Nuclear Waste Disposal: How to Make Everything Green
We have one major problem in the world today. It’s called nuclear waste disposal and while it’s definitely not the only thing wrong with what humans are doing to the Earth, it’s certainly the one with the most dire prospects. Think of it this way: what’s more important than not poisoning the earth we’re on?
So, in the following article, we’re going to check out some of the worst nuclear waste disposal examples in the world, as well as providing answers for how these procedures could undergo change for the better. It may seem that this is a pretty straightforward issue. However, did you know there are a lot of legal loopholes that have plants dumping nuclear waste directly into rivers, gulfs, or straight into the ground? More on this further on.
Brief Nuclear Waste Disposal History Lesson
The complicated bit comes in when we try to reason what is nuclear and what isn’t. While most of us would think that it’s only about uranium and plutonium waste, the truth is not that simple. Greenpeace defines it as:
Nuclear waste is the result of every stage in the nuclear fuel cycle, from uranium mining and enrichment, to reactor operation and the reprocessing of spent nuclear fuel.
So, while of course, the uranium and plutonium waste makes up a big part of the danger, it’s the whole process that’s harmful. Nuclear weapons are under testing all the time – and where do they think it’s okay to do that? Of course, in the ocean. And with this, we’ve only scraped the surface of the issues involving nuclear waste.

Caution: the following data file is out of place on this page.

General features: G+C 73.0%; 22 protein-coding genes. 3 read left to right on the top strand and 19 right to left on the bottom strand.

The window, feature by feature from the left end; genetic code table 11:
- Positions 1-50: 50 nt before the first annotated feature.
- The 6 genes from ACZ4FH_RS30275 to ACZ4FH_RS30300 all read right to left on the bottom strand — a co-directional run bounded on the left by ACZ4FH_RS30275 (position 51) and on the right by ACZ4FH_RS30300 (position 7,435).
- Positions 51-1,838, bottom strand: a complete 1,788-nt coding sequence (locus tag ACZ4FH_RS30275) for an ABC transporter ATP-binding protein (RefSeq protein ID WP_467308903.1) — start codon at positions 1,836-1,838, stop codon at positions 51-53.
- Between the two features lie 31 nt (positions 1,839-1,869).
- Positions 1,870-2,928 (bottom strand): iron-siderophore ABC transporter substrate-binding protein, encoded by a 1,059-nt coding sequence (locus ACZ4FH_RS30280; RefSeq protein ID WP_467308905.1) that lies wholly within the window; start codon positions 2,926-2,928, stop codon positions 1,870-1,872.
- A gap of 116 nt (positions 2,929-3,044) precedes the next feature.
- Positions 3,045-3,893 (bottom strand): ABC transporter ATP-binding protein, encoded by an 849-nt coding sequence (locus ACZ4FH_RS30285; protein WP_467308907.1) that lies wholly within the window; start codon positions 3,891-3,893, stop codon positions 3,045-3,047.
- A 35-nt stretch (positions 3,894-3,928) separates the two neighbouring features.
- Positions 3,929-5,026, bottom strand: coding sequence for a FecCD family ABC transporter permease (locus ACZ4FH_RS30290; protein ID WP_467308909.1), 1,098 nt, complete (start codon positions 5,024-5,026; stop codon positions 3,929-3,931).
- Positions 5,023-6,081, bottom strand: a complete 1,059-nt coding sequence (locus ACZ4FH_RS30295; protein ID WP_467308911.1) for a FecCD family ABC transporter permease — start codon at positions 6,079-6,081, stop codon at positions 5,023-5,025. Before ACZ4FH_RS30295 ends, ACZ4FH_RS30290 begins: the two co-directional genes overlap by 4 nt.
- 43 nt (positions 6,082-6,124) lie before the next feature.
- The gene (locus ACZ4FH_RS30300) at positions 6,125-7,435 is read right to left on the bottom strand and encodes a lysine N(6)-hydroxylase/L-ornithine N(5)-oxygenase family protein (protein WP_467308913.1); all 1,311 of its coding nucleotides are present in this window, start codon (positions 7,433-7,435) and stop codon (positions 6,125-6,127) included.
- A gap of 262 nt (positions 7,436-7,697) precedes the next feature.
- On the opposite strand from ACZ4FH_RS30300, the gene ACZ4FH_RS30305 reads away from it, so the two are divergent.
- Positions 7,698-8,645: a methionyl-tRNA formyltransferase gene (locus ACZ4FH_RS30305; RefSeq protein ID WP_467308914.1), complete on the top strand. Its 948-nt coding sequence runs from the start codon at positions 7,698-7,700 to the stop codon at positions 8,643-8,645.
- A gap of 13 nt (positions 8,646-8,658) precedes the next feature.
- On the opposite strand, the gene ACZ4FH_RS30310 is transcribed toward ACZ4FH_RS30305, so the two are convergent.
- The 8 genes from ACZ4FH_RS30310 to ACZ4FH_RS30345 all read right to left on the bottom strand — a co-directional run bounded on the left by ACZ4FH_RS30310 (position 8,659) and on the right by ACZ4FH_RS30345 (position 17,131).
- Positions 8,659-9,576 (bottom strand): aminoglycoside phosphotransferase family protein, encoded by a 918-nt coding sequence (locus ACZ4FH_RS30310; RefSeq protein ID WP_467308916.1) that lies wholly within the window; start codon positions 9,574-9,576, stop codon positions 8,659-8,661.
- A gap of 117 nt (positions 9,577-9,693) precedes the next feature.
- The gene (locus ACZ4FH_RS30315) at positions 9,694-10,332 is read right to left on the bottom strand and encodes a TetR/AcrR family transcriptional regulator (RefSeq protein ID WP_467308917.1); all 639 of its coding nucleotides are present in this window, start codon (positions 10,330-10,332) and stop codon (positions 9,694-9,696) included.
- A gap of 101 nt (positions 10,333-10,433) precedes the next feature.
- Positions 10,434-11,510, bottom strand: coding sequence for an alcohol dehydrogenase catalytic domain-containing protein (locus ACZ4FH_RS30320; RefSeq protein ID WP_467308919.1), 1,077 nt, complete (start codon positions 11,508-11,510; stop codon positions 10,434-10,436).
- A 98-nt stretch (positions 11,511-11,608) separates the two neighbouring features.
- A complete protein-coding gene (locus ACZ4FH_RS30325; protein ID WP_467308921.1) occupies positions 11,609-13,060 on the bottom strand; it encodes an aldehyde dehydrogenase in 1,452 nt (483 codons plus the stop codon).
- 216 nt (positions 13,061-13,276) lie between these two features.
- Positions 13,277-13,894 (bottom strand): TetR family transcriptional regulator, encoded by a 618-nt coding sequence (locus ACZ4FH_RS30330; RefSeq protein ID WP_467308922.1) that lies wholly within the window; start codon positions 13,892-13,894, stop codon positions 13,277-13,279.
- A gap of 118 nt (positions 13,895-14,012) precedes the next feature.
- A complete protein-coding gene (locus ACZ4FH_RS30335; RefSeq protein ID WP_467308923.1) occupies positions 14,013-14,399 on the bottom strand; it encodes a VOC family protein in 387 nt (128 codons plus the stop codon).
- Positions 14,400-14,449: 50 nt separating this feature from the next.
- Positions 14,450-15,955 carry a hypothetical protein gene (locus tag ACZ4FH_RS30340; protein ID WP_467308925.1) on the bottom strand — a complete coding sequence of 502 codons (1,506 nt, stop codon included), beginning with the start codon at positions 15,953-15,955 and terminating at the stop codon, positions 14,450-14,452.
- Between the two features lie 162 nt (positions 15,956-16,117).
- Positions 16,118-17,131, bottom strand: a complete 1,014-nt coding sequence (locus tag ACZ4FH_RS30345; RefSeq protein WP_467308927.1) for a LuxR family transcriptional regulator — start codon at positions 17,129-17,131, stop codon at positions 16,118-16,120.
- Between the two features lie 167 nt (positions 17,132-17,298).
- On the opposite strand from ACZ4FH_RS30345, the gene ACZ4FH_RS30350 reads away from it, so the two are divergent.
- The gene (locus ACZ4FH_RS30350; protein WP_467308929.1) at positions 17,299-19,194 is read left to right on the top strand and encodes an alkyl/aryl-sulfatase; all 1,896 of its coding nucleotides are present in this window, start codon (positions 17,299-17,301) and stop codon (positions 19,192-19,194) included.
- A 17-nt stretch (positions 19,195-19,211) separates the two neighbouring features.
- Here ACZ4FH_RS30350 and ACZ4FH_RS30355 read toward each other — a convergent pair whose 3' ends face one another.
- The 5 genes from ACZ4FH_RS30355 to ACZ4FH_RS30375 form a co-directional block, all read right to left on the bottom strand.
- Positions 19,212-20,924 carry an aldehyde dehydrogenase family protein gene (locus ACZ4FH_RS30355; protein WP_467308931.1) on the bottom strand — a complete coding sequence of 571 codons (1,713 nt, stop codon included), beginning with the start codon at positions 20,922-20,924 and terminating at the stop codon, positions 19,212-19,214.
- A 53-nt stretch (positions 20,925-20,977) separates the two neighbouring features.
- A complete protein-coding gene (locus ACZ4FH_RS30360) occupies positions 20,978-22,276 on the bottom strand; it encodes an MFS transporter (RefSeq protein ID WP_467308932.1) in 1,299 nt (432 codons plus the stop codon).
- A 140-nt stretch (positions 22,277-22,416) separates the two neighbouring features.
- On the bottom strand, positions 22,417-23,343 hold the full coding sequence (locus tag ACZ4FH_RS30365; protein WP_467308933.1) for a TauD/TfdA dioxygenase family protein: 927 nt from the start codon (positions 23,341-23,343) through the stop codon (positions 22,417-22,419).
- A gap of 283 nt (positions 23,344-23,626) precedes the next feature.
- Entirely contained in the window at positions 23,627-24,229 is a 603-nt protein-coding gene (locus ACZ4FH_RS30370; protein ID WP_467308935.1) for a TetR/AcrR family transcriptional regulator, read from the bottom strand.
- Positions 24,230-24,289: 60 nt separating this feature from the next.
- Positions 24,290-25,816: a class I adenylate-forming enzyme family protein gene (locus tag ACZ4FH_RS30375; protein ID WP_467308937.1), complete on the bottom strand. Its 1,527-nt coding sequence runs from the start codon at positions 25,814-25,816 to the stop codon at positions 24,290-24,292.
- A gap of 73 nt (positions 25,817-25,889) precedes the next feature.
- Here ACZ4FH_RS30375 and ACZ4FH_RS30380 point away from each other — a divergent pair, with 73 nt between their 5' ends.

First, we had all the historical disasters of the 20th century…
Throughout the last century, it seems that the USSR, the UK, and the US (among many others) raced each other not only in going to space. They also dumped incredible amounts or nuclear waste straight into the Arctic, Atlantic, and Pacific Oceans. When you add it all up to the meagre dumps by other countries, the result is 982,394 cubic meters – simply harrowing.
Countless tests, experiments, and nuclear disasters turned the USSR to poison its own people. Today, people in Russia, Kazakhstan, Kyrgyzstan, and even as far as Japan suffer the consequences of the Soviet leadership’s decisions to brand low-population areas as “uninhabited.”
Second comes the Hanford nuclear waste disposal site…
Hanford, USA was the place where all the plutonium for the atomic bombs was made. After those bombs, the Cold War scare ramped up the production of nuclear weapons. Of course, the waste was simply buried, leaving it to seep into groundwater in the area.
The once flourishing community is now a disaster – there’s no way around it. The tanks containing plutonium waste are still active. The worst part is that they’re only protected by a single wall (which is basically nothing when dealing with nuclear waste disposal). So, the more the government chooses to ignore the problem, the worse it will get.
Then there’s the fracking waste in the Gulf of Mexico…
We know that this grand mass of water is full of fracking wells. Then again, it’s a fact that the nuclear waste disposal from these wells goes straight into the water. While not directly radioactive, fracking wastewater is made up of chemicals that have been hidden for millions of years, forced to react with each other in ways that dramatically increased their radionuclide count.